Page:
By Cari Junge
For those of you that caught last month’s article, hopefully you found some of the tips useful, as surely many of you have dealt with Mother Nature’s attitude on Race Day this season.
If you raced Boise 70.3 on early June, my hat tips to you. A group of athletes I coach have worked towards the Boise half-iron distance triathlon, and what a day that was . . . some came back with pride and fulfillment while others were sure they faced hell.
Athletic performance at an A-Race or Main Goal Event, versus that of a B-Race or Training Day in preparation for an upcoming A-Race, is typically quite different. The A-Racer’s schedule might provide a transition period post-race for her body and mind to recover, refresh and perhaps shift gears all-together. In this case, the athlete’s level of output could reach intensities knowing that an extensive transition time is on the way. The B-Racer might be racing in the middle of a training block where a recovery period is not immediately following this finish. Here, the athlete’s level of intensity is critical to control in order to minimize the need for extensive healing and regeneration time. By racing this event, the B-Racer’s plan might focus less on time and intensity to reach the ‘win’ however he might define it, and more on maximizing awareness of race day, building confidence, practicing tactics, etc…
A Race Plan can be like a recipe to follow- for success or for failure. Having a goal with a specific result in mind, you follow a sequence of planned steps in order to complete it successfully. Certain tools and tactics may be defined as needs in order to simply complete the task while others would enable heightened success. In the event you face an obstacle within or beyond your control that can shift the plan and-or outcome, you’ve got to respond quickly. Strategy, actions and likely expectations should change in order to simply finish, let alone with fulfillment.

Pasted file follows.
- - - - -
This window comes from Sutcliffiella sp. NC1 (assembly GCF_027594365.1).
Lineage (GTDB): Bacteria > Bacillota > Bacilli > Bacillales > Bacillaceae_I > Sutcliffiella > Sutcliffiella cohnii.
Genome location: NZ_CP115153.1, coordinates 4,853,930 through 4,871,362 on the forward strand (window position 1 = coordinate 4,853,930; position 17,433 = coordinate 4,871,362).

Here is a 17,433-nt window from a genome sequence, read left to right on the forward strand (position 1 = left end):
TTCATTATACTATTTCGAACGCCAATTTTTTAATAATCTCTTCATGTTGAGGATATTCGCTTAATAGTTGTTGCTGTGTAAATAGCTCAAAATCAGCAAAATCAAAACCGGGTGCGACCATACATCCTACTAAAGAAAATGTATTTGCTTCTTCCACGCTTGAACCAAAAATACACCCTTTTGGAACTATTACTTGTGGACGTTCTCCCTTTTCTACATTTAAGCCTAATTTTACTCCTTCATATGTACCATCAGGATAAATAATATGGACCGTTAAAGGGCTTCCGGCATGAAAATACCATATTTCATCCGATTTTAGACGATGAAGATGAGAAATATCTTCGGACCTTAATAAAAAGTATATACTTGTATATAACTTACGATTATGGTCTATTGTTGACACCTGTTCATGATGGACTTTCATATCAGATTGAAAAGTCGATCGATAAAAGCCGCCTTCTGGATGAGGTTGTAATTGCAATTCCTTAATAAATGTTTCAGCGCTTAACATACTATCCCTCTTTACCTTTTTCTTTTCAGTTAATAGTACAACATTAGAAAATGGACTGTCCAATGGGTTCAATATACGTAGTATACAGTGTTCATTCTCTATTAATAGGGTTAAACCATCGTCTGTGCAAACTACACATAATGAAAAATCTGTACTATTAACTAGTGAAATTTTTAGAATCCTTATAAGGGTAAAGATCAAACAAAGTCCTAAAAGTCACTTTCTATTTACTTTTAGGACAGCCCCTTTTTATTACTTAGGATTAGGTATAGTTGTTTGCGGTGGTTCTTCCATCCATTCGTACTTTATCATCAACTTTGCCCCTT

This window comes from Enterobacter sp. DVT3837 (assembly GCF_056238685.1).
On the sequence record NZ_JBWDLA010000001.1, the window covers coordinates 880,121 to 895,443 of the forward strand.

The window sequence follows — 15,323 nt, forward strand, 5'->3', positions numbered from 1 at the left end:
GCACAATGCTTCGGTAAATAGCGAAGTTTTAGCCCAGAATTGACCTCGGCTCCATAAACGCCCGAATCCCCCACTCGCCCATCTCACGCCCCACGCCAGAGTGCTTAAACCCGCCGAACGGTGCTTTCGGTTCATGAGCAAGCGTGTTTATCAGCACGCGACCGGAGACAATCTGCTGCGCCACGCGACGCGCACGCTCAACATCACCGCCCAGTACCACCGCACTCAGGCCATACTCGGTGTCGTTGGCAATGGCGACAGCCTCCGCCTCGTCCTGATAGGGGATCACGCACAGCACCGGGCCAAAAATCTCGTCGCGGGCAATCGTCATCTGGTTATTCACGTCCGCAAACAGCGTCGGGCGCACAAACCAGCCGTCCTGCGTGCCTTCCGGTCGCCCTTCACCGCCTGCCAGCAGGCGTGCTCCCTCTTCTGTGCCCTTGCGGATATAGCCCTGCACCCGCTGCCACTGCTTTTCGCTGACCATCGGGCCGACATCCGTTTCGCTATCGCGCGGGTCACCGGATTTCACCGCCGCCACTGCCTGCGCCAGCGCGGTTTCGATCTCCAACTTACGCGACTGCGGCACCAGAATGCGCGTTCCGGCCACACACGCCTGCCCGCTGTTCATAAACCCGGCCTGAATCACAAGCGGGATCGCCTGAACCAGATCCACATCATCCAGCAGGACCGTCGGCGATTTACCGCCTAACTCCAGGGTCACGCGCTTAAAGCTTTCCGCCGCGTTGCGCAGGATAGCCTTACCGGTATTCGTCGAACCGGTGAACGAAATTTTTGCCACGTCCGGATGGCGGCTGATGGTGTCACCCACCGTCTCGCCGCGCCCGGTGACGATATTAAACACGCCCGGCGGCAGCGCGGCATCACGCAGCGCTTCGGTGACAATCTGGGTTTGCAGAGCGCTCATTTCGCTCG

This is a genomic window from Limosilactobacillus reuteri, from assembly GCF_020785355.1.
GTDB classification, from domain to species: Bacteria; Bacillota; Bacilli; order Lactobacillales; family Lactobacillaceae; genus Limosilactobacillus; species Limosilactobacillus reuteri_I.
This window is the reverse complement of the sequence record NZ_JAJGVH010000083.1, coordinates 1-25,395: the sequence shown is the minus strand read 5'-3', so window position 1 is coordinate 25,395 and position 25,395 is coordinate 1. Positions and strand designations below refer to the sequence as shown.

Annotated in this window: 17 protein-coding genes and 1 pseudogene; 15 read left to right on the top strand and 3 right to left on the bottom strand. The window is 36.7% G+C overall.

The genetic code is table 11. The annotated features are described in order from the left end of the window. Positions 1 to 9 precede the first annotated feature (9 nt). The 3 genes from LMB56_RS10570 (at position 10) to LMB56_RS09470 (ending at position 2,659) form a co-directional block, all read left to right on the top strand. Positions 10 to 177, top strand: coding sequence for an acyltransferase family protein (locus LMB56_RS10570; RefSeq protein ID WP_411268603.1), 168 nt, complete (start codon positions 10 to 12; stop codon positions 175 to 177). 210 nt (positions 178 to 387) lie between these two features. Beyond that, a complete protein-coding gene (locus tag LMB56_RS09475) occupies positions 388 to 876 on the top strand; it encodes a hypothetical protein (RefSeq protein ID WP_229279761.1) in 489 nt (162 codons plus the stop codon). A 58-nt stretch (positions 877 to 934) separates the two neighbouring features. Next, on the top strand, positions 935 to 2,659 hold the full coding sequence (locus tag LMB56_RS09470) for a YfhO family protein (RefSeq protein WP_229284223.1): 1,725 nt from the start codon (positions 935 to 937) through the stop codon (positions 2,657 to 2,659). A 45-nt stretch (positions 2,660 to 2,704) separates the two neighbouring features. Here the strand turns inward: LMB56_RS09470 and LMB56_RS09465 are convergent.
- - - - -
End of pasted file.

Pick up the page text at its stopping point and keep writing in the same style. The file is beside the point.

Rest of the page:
If the apple pie is supposed to be hot and crispy so the ice cream will melt only a nominal amount the moment the doorbell rings, but the electricity goes out due to a power line down and you can’t finish baking the pie through, you may need to go to the store or make something else in time for company to arrive. Next time, you will likely be prepared with a back-up plan and-or practice some scenarios so you can feel confident to invite friends over again. As stressful as this was to deal with, shifting the Plan to offset the obstacle for a successful and satisfying outcome left you more grounded and resilient as an entertainer. You can take it on again having faced it head on. But take time to evaluate what happened and why, and then refine your recipe in case of disaster (which in this case was huge not getting any ‘hot and crispy home-made apple pie a-la mode you were near drooling over on your long ride earlier today’).
Let’s recognize the athlete who is racing with an A-B-C or Z-Race Plan, and facing similar obstacles requiring quick shifts in order to reach success. This 2012 season already has seen some devastating race day encounters and DNF (did not finish) rates. The obstacles, that ‘threw the race plan’ into the freezing cold water, strained mental and physical power from the athletes in Boise. Performances had to shift due to uncomfortable weather patterns, race course changes, and more. Those with a Plan were thrown and those without one, and not prepared with alternate ingredients or tools handy, may have ended their day early or crossed the finish with the devil.
Our Ironman St George athletes faced a wind storm and ocean-like conditions timed perfectly- or not- with the swim start. Dangerous conditions resulted in many races ending before they barely started.
Many of us who come off a tough day such as those, having committed to the outcome for hundreds of hours planning and training for that day alone, find ourselves questioning Self. We may even go to that ‘post-race depression’ feel. And this is understandable having taken many months to build your mind, body and spirit to give it all to this one day, or knowing that day was supposed to be an indicator of your race readiness for the ‘real thing’, your A-Race.